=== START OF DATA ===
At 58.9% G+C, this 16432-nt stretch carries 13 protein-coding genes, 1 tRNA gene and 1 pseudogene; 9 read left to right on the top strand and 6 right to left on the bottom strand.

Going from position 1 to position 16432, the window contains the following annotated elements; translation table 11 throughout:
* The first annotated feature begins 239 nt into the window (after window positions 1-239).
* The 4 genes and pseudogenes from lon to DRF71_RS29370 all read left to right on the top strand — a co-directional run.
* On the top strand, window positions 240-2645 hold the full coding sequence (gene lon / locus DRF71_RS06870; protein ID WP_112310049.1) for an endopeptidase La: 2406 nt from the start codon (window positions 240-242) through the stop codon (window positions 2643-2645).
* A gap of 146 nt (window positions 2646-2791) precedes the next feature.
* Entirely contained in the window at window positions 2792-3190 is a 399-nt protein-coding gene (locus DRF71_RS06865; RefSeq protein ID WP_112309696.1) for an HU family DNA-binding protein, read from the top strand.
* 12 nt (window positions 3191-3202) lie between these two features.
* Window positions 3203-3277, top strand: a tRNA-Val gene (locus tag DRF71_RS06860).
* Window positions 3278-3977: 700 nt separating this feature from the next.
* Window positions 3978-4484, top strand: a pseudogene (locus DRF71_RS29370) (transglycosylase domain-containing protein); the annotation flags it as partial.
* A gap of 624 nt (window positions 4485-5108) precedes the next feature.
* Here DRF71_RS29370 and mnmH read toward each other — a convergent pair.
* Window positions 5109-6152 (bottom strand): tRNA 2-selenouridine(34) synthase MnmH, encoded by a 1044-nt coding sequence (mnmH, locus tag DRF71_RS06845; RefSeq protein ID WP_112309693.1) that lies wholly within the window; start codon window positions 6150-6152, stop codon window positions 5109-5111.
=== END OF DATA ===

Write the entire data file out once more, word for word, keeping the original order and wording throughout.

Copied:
At 58.9% G+C, this 16432-nt stretch carries 13 protein-coding genes, 1 tRNA gene and 1 pseudogene; 9 read left to right on the top strand and 6 right to left on the bottom strand.

Going from position 1 to position 16432, the window contains the following annotated elements; translation table 11 throughout:
* The first annotated feature begins 239 nt into the window (after window positions 1-239).
* The 4 genes and pseudogenes from lon to DRF71_RS29370 all read left to right on the top strand — a co-directional run.
* On the top strand, window positions 240-2645 hold the full coding sequence (gene lon / locus DRF71_RS06870; protein ID WP_112310049.1) for an endopeptidase La: 2406 nt from the start codon (window positions 240-242) through the stop codon (window positions 2643-2645).
* A gap of 146 nt (window positions 2646-2791) precedes the next feature.
* Entirely contained in the window at window positions 2792-3190 is a 399-nt protein-coding gene (locus DRF71_RS06865; RefSeq protein ID WP_112309696.1) for an HU family DNA-binding protein, read from the top strand.
* 12 nt (window positions 3191-3202) lie between these two features.
* Window positions 3203-3277, top strand: a tRNA-Val gene (locus tag DRF71_RS06860).
* Window positions 3278-3977: 700 nt separating this feature from the next.
* Window positions 3978-4484, top strand: a pseudogene (locus DRF71_RS29370) (transglycosylase domain-containing protein); the annotation flags it as partial.
* A gap of 624 nt (window positions 4485-5108) precedes the next feature.
* Here DRF71_RS29370 and mnmH read toward each other — a convergent pair.
* Window positions 5109-6152 (bottom strand): tRNA 2-selenouridine(34) synthase MnmH, encoded by a 1044-nt coding sequence (mnmH, locus tag DRF71_RS06845; RefSeq protein ID WP_112309693.1) that lies wholly within the window; start codon window positions 6150-6152, stop codon window positions 5109-5111.